UBC Theses and Dissertations

UBC Theses Logo

UBC Theses and Dissertations

Knowledge of child development and the impact of maltreatment on children among justice professionals : a mixed methods study exploring current knowledge, attitudes towards practices, and knowledge translation preferences Spenrath, Maddison Alanna


The prenatal period and early years of life are a time at which development of the brain and biological systems progresses rapidly, influenced by the quality of the early environments in which a child is raised (McCain, Mustard, & Shanker, 2007). Infants and children exposed to early adversity, such as poverty, neglect, abuse, violence in the home, or unresponsive caregivers, are at an increased risk for negative developmental health outcomes (Lupien, McEwen, Gunnar, & Heim, 2009). The population of children involved in the child protection and family justice system has a high incidence of exposure to adverse early experiences (Public Health Agency of Canada, 2010). Children and families encounter many professionals in the legal and justice system involved in providing supports and services to families and determining care and custody arrangements for children, including mediators, lawyers and judges. Knowledge on the topics of early child development and the impact of maltreatment may assist these professionals in working with children and families. The present study explores knowledge on the topics of early child development and the impact of maltreatment, the influence of knowledge on attitudes towards practices involving infants and children, and knowledge translation preferences of judges, lawyers and mediators working in the child protection and family law sectors in Alberta. A mixed methods approach combining focus groups within a small purposeful sample and a survey with a larger sample of the population was applied. A joint analysis of the results from both methods concludes that knowledge varies among the professional population and identifies areas where knowledge can influence attitudes towards practices involving children, such as in representation and recommendations to clients by lawyers and mediators, and in assessing evidence and making judgments in the best interests of the child. Preferences for knowledge translation approaches include traditional professional development activities, consultation with colleagues, and evidence provided by expert witnesses. Recommendations for further research to characterize knowledge of child development among justice professionals, to expand approaches to knowledge translation, and to promote specialization of professionals and courts are put forth with the aim to protect and support our most vulnerable citizens.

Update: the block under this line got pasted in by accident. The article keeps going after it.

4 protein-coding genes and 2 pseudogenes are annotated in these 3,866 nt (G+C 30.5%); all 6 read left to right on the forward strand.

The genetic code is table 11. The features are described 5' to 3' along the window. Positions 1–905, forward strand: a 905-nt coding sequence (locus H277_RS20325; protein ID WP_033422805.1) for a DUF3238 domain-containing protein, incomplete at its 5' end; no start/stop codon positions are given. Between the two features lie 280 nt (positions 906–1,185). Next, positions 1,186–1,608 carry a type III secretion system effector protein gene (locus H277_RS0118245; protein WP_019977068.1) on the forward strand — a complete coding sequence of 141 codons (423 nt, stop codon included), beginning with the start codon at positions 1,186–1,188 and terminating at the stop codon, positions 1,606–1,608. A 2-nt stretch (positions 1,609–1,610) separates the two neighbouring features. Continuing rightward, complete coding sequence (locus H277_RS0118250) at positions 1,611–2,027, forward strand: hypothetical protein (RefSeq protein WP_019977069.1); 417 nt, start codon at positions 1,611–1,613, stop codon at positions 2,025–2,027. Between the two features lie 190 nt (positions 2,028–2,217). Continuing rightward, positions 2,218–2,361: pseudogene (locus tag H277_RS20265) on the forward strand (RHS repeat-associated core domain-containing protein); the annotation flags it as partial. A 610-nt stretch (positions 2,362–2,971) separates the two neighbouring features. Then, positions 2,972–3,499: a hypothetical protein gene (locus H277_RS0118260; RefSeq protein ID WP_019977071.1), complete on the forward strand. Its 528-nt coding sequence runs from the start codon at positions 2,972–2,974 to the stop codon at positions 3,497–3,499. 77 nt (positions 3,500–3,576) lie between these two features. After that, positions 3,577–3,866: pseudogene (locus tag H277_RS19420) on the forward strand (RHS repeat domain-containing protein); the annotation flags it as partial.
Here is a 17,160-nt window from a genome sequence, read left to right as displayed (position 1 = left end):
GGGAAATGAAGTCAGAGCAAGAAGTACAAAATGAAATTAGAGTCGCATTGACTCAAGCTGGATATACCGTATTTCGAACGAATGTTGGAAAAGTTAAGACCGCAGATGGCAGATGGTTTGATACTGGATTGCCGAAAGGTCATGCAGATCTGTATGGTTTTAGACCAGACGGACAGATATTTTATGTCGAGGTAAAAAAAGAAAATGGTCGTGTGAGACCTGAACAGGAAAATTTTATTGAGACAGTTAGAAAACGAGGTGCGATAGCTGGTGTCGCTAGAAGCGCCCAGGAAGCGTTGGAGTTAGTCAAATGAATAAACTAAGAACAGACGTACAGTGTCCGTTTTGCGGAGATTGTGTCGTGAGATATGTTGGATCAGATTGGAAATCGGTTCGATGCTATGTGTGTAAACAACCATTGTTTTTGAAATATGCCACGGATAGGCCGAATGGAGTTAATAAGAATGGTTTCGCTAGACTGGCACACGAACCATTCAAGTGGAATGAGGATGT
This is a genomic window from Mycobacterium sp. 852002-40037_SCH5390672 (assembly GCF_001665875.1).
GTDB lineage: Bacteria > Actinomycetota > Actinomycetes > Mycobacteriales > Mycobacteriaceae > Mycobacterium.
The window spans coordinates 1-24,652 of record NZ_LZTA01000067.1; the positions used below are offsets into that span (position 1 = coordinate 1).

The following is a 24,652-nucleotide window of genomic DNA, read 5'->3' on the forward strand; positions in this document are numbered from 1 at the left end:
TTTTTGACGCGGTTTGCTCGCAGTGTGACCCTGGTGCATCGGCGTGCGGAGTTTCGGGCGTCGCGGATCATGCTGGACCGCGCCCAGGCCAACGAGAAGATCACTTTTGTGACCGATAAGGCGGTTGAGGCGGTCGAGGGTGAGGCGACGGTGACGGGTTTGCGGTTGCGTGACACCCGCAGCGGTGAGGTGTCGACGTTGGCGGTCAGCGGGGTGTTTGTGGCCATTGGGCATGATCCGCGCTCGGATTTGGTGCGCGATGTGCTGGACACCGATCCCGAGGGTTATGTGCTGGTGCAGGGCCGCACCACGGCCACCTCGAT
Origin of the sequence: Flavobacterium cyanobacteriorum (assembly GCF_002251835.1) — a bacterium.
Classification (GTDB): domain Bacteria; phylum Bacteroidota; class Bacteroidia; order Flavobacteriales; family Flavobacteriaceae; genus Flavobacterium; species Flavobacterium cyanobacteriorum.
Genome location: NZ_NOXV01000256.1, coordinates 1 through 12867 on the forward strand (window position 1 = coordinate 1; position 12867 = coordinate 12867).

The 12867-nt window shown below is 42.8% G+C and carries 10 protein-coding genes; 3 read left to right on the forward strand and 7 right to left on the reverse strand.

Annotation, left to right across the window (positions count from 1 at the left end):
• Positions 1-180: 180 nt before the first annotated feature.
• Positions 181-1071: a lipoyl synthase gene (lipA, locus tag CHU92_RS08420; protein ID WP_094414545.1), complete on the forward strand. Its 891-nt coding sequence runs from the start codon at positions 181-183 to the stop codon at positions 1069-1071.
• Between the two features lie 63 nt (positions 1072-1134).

Item Citations and Data


Attribution-NonCommercial-NoDerivs 2.5 Canada